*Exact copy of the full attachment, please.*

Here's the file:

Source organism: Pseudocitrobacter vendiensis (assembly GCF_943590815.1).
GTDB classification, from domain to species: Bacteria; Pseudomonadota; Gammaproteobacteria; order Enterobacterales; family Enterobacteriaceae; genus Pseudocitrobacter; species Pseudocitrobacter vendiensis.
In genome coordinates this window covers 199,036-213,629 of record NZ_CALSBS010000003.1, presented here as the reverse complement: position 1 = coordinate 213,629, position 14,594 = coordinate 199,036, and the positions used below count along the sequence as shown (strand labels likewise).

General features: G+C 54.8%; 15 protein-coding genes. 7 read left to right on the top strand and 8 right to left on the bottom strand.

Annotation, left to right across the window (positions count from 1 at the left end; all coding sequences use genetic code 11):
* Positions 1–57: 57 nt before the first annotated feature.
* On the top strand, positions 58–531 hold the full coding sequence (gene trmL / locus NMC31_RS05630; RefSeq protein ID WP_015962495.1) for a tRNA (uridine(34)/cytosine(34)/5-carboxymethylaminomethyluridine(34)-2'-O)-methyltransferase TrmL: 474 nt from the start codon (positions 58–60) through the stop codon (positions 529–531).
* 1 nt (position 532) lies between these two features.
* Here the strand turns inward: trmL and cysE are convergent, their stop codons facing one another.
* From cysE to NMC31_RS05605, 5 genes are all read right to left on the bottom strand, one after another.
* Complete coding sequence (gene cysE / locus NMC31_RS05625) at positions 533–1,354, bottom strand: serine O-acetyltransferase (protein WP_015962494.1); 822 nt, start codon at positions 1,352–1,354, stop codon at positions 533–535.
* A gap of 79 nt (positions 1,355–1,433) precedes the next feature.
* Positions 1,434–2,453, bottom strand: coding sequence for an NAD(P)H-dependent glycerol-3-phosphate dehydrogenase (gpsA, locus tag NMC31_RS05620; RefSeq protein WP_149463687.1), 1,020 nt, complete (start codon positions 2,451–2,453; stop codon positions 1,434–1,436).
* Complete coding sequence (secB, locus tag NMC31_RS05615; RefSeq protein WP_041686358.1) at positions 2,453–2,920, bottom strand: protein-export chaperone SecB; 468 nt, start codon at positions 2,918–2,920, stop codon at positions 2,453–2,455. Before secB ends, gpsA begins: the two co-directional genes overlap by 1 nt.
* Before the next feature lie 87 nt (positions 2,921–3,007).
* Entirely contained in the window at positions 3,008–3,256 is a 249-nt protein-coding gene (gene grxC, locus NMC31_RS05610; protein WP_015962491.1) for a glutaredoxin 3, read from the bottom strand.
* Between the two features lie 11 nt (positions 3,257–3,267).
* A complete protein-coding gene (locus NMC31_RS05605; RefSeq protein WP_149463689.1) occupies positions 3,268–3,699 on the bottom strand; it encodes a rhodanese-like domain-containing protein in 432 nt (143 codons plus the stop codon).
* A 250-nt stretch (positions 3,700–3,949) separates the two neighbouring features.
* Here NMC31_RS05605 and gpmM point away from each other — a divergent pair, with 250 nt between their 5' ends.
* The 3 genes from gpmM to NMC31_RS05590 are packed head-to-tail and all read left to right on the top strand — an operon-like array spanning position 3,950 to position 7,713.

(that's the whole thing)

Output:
Source organism: Pseudocitrobacter vendiensis (assembly GCF_943590815.1).
GTDB classification, from domain to species: Bacteria; Pseudomonadota; Gammaproteobacteria; order Enterobacterales; family Enterobacteriaceae; genus Pseudocitrobacter; species Pseudocitrobacter vendiensis.
In genome coordinates this window covers 199,036-213,629 of record NZ_CALSBS010000003.1, presented here as the reverse complement: position 1 = coordinate 213,629, position 14,594 = coordinate 199,036, and the positions used below count along the sequence as shown (strand labels likewise).

General features: G+C 54.8%; 15 protein-coding genes. 7 read left to right on the top strand and 8 right to left on the bottom strand.

Annotation, left to right across the window (positions count from 1 at the left end; all coding sequences use genetic code 11):
* Positions 1–57: 57 nt before the first annotated feature.
* On the top strand, positions 58–531 hold the full coding sequence (gene trmL / locus NMC31_RS05630; RefSeq protein ID WP_015962495.1) for a tRNA (uridine(34)/cytosine(34)/5-carboxymethylaminomethyluridine(34)-2'-O)-methyltransferase TrmL: 474 nt from the start codon (positions 58–60) through the stop codon (positions 529–531).
* 1 nt (position 532) lies between these two features.
* Here the strand turns inward: trmL and cysE are convergent, their stop codons facing one another.
* From cysE to NMC31_RS05605, 5 genes are all read right to left on the bottom strand, one after another.
* Complete coding sequence (gene cysE / locus NMC31_RS05625) at positions 533–1,354, bottom strand: serine O-acetyltransferase (protein WP_015962494.1); 822 nt, start codon at positions 1,352–1,354, stop codon at positions 533–535.
* A gap of 79 nt (positions 1,355–1,433) precedes the next feature.
* Positions 1,434–2,453, bottom strand: coding sequence for an NAD(P)H-dependent glycerol-3-phosphate dehydrogenase (gpsA, locus tag NMC31_RS05620; RefSeq protein WP_149463687.1), 1,020 nt, complete (start codon positions 2,451–2,453; stop codon positions 1,434–1,436).
* Complete coding sequence (secB, locus tag NMC31_RS05615; RefSeq protein WP_041686358.1) at positions 2,453–2,920, bottom strand: protein-export chaperone SecB; 468 nt, start codon at positions 2,918–2,920, stop codon at positions 2,453–2,455. Before secB ends, gpsA begins: the two co-directional genes overlap by 1 nt.
* Before the next feature lie 87 nt (positions 2,921–3,007).
* Entirely contained in the window at positions 3,008–3,256 is a 249-nt protein-coding gene (gene grxC, locus NMC31_RS05610; protein WP_015962491.1) for a glutaredoxin 3, read from the bottom strand.
* Between the two features lie 11 nt (positions 3,257–3,267).
* A complete protein-coding gene (locus NMC31_RS05605; RefSeq protein WP_149463689.1) occupies positions 3,268–3,699 on the bottom strand; it encodes a rhodanese-like domain-containing protein in 432 nt (143 codons plus the stop codon).
* A 250-nt stretch (positions 3,700–3,949) separates the two neighbouring features.
* Here NMC31_RS05605 and gpmM point away from each other — a divergent pair, with 250 nt between their 5' ends.
* The 3 genes from gpmM to NMC31_RS05590 are packed head-to-tail and all read left to right on the top strand — an operon-like array spanning position 3,950 to position 7,713.